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District Court of Queensland Act 1967 – 9 December 2016

District Court of Queensland Regulation 2015 – 31 July 2015

Quick to view summary

The District Court may hear criminal and civil matters. Civil matters have an upper threshold of $750,000.

  • Sections  8, 8A, 20, 60, 61, 61A, 68, 69, 73, 77

Proceedings against a bailiff are to be started against the ‘The Sheriff of Queensland’.

  • Sections  46, 47

A party to a proceeding may appear in person or by a lawyer or with the leave of the court, another person.

  • Sections 52

The District Court proceedings for a person in custody will generally be conducted by video link.

  • Sections  110A, 110B, 110C, 110F

An action in the Supreme Court to enforce a District Court judgment can only recover costs where the action is successful.

  • Sections 123
Reason for law

N/A

Relevant links

District Court

District Court Practice Directions

Apply to search and copy court documents [Queensland Government]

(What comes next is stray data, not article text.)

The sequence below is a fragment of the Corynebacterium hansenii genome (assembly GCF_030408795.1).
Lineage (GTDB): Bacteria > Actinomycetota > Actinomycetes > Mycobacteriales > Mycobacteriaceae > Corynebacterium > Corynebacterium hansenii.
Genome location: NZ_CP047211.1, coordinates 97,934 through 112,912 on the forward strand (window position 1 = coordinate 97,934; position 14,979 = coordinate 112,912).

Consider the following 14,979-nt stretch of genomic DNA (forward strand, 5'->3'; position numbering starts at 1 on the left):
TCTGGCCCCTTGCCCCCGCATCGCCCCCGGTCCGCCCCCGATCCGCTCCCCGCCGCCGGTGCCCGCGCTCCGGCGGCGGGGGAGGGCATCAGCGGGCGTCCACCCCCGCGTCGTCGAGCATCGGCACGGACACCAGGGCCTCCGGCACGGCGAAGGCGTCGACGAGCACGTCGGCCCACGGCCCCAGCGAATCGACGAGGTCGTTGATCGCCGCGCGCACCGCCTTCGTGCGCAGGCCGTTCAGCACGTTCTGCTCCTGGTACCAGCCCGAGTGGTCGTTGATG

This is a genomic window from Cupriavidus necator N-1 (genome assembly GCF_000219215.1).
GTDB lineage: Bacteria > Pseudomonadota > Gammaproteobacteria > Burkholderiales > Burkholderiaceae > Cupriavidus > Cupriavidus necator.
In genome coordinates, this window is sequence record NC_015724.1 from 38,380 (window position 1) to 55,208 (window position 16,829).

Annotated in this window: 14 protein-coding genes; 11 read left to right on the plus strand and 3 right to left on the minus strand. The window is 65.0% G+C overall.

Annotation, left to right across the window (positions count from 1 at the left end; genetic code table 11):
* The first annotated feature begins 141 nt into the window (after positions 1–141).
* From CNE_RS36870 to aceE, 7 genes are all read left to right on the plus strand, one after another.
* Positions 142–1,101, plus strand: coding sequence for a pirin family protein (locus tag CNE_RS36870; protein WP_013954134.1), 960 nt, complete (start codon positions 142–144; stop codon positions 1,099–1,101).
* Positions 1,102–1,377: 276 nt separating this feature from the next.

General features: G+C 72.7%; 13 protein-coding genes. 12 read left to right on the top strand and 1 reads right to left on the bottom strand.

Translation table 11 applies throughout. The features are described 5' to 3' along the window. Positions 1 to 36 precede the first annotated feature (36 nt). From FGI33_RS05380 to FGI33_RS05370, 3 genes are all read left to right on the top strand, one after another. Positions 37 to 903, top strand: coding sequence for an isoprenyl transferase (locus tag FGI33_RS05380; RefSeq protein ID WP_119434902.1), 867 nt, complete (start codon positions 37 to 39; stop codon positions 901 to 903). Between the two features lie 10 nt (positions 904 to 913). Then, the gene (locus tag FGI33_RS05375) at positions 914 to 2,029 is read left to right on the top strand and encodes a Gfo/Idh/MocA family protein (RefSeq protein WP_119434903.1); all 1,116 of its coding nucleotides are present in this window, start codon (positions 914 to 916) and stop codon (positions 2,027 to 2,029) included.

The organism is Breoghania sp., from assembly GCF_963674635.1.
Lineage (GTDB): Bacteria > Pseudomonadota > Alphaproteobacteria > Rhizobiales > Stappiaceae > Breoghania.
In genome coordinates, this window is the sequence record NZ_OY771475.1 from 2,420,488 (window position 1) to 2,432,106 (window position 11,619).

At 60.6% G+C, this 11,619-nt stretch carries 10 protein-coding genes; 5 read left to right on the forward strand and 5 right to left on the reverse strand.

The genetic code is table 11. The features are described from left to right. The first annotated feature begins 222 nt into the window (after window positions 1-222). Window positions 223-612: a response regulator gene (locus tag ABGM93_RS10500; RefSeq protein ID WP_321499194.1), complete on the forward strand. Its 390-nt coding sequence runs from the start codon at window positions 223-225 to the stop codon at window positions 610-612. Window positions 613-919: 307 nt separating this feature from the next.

Suggested links

National Judicial College of Australia

Critique

Pursuant to the editor’s note in section 29, a writ of certiorari is no longer issued by the court. Section 29 may be redundant.

In section 30, the phrase ‘pain of attachment’ may not be understood by members of the public.

In sections 29, 30, 31, 32 and 34: the terms ‘writ of certiorari’, ‘writ of mandamus’, ‘writ of prohibition’ and ‘ex parte’ may not be understood by members of the public.

Section 39 has an irregular sub-heading.

The subsection 50(2) fine of ‘$20 for each offence’ may be sufficient.

The section 130A annual report could also be provided to the Chief Justice of the Supreme Court.

The term ‘plaint’ could be replaced as appropriate with the word ‘claim’ in accordance with section 149.

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PLEASE NOTE: The information published on this webpage may be out-of-date. Please compare the currency date of the Act/Regulation against that published on the Office of the Queensland Parliamentary Counsel website. If you require access to Commonwealth statute law, please visit the ComLaw website. If you require access to the local council laws (by-laws), please visit the Local laws database.

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